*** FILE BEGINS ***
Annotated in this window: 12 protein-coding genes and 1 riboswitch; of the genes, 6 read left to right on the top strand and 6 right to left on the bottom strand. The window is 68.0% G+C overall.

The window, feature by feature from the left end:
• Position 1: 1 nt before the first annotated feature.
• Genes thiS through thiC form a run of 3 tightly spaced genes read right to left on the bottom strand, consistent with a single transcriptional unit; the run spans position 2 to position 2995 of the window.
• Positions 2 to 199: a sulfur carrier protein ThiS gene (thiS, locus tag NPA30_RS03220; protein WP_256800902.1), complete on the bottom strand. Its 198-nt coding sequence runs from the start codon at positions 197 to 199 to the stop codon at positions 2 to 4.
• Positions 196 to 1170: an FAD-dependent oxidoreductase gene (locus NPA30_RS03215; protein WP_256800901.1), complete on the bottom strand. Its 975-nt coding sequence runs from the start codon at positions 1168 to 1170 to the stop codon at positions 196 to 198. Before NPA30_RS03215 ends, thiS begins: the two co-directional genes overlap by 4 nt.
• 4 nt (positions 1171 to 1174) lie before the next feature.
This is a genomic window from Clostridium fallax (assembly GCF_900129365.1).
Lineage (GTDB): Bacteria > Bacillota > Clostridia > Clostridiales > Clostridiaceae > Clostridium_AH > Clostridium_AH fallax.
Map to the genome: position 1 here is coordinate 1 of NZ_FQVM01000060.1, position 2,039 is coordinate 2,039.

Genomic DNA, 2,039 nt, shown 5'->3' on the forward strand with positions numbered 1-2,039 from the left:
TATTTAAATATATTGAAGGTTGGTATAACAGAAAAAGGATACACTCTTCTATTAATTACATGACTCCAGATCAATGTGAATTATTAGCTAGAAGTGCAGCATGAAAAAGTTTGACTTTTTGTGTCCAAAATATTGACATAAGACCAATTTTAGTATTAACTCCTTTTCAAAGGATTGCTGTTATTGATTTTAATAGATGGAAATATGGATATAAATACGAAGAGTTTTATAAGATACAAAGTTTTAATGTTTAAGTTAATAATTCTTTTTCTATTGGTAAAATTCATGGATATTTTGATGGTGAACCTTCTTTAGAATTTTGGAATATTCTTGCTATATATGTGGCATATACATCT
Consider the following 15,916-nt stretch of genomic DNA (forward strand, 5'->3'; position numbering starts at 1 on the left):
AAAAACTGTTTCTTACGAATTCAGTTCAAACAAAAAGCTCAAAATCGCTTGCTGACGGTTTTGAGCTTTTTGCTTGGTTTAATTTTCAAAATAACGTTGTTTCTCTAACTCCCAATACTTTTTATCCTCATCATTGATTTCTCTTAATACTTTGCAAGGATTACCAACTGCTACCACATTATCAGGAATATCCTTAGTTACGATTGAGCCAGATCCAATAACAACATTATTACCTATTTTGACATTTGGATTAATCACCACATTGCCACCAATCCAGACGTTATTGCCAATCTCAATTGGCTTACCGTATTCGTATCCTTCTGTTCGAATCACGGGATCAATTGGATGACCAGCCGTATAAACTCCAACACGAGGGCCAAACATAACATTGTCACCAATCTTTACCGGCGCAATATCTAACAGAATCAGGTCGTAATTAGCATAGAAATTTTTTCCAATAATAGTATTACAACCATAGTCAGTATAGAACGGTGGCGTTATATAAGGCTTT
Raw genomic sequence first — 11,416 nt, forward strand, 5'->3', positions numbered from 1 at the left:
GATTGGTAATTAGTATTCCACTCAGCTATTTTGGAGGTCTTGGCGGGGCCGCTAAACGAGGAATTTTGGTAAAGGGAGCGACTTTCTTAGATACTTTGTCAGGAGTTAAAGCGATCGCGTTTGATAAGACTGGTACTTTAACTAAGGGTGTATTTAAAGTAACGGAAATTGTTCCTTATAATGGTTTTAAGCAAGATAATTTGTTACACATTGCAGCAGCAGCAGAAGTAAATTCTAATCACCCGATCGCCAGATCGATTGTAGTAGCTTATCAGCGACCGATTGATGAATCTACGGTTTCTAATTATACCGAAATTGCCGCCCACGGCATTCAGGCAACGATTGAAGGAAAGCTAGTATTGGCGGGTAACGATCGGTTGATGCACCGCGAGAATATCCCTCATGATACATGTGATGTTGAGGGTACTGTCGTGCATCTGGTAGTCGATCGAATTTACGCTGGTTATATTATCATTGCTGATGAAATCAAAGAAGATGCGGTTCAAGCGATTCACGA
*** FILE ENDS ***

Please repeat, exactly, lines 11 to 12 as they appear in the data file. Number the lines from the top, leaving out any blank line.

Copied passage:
Genomic DNA, 2,039 nt, shown 5'->3' on the forward strand with positions numbered 1-2,039 from the left:
TATTTAAATATATTGAAGGTTGGTATAACAGAAAAAGGATACACTCTTCTATTAATTACATGACTCCAGATCAATGTGAATTATTAGCTAGAAGTGCAGCATGAAAAAGTTTGACTTTTTGTGTCCAAAATATTGACATAAGACCAATTTTAGTATTAACTCCTTTTCAAAGGATTGCTGTTATTGATTTTAATAGATGGAAATATGGATATAAATACGAAGAGTTTTATAAGATACAAAGTTTTAATGTTTAAGTTAATAATTCTTTTTCTATTGGTAAAATTCATGGATATTTTGATGGTGAACCTTCTTTAGAATTTTGGAATATTCTTGCTATATATGTGGCATATACATCT